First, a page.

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Re: Five Common Misconceptions While Learning Perl

by revdiablo (Prior)
on Dec 01, 2005 at 21:14 UTC ( #513440=note: print w/ replies, xml ) Need Help??


in reply to Five Common Misconceptions While Learning Perl

Excellent post. Well written, and agreeable. How did you get in my head like that? :-)

One thing I like to point out when someone plays the "I'm not using a module because I want to really learn Perl" card: a very important part of learning Perl is knowing when to be lazy. Doing everything by hand may help someone learn how things work behind the scenes, but it doesn't usually help learn how to solve real problems in the most effective way. In other words, not only is reinventing certain wheels usually a waste of time, it's counter-productive to the stated goal of "learning Perl".


Comment on Re: Five Common Misconceptions While Learning Perl
Re^2: Five Common Misconceptions While Learning Perl
by Anonymous Monk on Dec 01, 2005 at 23:14 UTC
    One thing I like to point out when someone plays the "I'm not using a module because I want to really learn Perl" card: a very important part of learning Perl is knowing when to be lazy. Doing everything by hand may help someone learn how things work behind the scenes, but it doesn't usually help learn how to solve real problems in the most effective way. In other words, not only is reinventing certain wheels usually a waste of time, it's counter-productive to the stated goal of "learning Perl".

    Using modules is only worth it if you're good enough at [Pp]erl to debug the flaws in someone else's module; this is usually even harder than debugging your own code.

    And yes, modules can contain bugs. Heck, even the perl binary occasionally has bugs; the more code you can understand and fix yourself, the less you're held hostage to someone else's failings.

    If you have the time to invest in understanding something directly, do it. Using a module is only a sound business decision if you can trust the author to have coded it right; otherwise you're setting yourself up for a pile of extra maintenance and bugfixes. Often, this involves reading and deciphering so much obfuscated module code that you might as well have coded it yourself, in a readible way, in the first place, and saved yourself the mental anguish of dealing with some foreigner's tortured notion of how to write decent English documentation.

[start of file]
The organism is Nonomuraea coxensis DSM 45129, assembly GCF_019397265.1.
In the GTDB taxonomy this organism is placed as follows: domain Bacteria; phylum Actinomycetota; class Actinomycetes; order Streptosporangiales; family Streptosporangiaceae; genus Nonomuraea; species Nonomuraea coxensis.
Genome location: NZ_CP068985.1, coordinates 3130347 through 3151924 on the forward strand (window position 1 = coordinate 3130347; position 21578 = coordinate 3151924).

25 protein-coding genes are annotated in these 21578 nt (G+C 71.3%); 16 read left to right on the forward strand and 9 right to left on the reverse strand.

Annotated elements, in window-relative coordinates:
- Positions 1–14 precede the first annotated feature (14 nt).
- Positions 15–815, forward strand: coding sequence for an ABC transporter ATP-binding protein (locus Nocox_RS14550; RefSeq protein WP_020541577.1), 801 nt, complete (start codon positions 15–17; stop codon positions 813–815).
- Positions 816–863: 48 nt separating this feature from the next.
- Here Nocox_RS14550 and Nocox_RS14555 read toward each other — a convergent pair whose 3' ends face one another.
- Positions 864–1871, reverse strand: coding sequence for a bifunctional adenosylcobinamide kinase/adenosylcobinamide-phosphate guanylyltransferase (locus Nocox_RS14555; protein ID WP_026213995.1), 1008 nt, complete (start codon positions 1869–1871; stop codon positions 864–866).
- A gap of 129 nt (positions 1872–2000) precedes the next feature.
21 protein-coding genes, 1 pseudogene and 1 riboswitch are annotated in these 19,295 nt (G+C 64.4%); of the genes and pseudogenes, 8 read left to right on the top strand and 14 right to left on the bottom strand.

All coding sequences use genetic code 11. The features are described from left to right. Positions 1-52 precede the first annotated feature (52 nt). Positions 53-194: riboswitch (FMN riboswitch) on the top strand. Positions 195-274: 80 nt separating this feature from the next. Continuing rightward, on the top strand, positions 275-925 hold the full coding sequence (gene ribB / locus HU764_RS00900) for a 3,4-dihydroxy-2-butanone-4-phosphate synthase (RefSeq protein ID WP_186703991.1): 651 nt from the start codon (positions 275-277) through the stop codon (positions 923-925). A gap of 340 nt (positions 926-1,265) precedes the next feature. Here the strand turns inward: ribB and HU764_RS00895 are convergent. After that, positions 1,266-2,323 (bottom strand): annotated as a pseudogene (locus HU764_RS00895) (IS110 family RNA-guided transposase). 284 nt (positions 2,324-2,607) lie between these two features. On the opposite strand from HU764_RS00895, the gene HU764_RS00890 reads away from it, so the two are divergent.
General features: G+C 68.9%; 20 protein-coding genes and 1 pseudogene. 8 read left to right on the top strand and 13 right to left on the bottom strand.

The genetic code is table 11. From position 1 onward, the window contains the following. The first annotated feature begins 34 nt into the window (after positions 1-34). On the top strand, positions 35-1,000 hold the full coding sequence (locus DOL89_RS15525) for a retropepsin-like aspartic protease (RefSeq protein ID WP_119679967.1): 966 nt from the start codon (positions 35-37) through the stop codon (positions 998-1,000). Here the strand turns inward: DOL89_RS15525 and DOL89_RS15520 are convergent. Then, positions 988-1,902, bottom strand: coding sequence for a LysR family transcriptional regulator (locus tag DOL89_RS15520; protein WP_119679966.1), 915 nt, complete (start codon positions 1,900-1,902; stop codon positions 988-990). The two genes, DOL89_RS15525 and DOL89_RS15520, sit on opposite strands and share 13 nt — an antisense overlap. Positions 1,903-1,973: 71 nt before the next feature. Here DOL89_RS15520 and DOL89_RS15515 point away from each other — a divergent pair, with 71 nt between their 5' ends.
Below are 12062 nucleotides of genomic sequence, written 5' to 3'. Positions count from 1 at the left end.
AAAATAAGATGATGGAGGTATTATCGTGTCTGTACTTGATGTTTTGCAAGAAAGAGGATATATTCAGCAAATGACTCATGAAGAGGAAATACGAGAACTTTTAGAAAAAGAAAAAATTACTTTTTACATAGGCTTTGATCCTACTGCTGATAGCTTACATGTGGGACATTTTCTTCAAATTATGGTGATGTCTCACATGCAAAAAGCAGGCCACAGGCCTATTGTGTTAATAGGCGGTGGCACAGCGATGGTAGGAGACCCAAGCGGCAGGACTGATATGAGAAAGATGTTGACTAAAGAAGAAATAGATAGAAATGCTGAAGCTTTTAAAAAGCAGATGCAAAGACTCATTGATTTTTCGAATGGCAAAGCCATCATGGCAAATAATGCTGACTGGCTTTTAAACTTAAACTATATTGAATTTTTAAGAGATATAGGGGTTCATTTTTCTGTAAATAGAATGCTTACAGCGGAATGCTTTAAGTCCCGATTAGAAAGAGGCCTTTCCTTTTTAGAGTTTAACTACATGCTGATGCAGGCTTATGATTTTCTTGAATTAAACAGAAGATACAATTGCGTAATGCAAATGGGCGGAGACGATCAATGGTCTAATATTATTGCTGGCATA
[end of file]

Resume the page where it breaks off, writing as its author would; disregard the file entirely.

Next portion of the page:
In short, if you want the job done right, you get what you pay for. If you're not willing to code it yourself, you have to check it yourself, and that's not better. Ultimately, you're the one responsible for the solutions you provide, so if you can't guarantee them, you can't trust them.

    Edited by planetscape - fixed the anonymonk's square brackets which were being linkified

      Using modules is only worth it if you're good enough at Perl to debug the flaws in someone else's module

      Extending that idea to code reuse in general, is using perl only "worth it" if you're "good enough" to debug flaws in that? What about an operating system? Or your computer's processor? Sure, all these things can and do contain bugs, but it's still very much "worth it" to use them.

        Extending that idea to code reuse in general, is using perl only "worth it" if you're "good enough" to debug flaws in that? What about an operating system? Or your computer's processor? Sure, all these things can and do contain bugs, but it's still very much "worth it" to use them.

        Not always, it's not.

        Diebold couldn't pitch a viable voting system based on Windows, because they couldn't prove all the failure modes.

        Any decently reviewed code will have the same issues: as a minimum, you need to audit all the failure modes for the hardware, OS, and modules, and fix them or deem them acceptable: otherwise, you have code that you MUST not sign off on.

        Advocating anything less is advocating lousy software engineering. An engineer MUST NOT sign off on sub-standard work, or he compromises his integrity, and the reputation of his entire profession. You can choose to accept or not accept a given piece component in your system, but only when what it does is well known, audited, and the risks of failure deemed acceptable.

      the more code you can understand and fix yourself, the less youíre held hostage to someone elseís failings.

      The problem with that reasoning is that the more code you write yourself, the more youíre held hostage to your own failings. Much-used modules get a lot of people bumping into all of their quirks; your own code gets much fewer beatings and will take correspondingly longer to straighten out.

      Iíve written about this elsewhere. There are good reasons to roll your own instead of using a module, but most of the time, the factors in favour of rolling your own are far outweighed by the factors in favour of using a module.

      Makeshifts last the longest.

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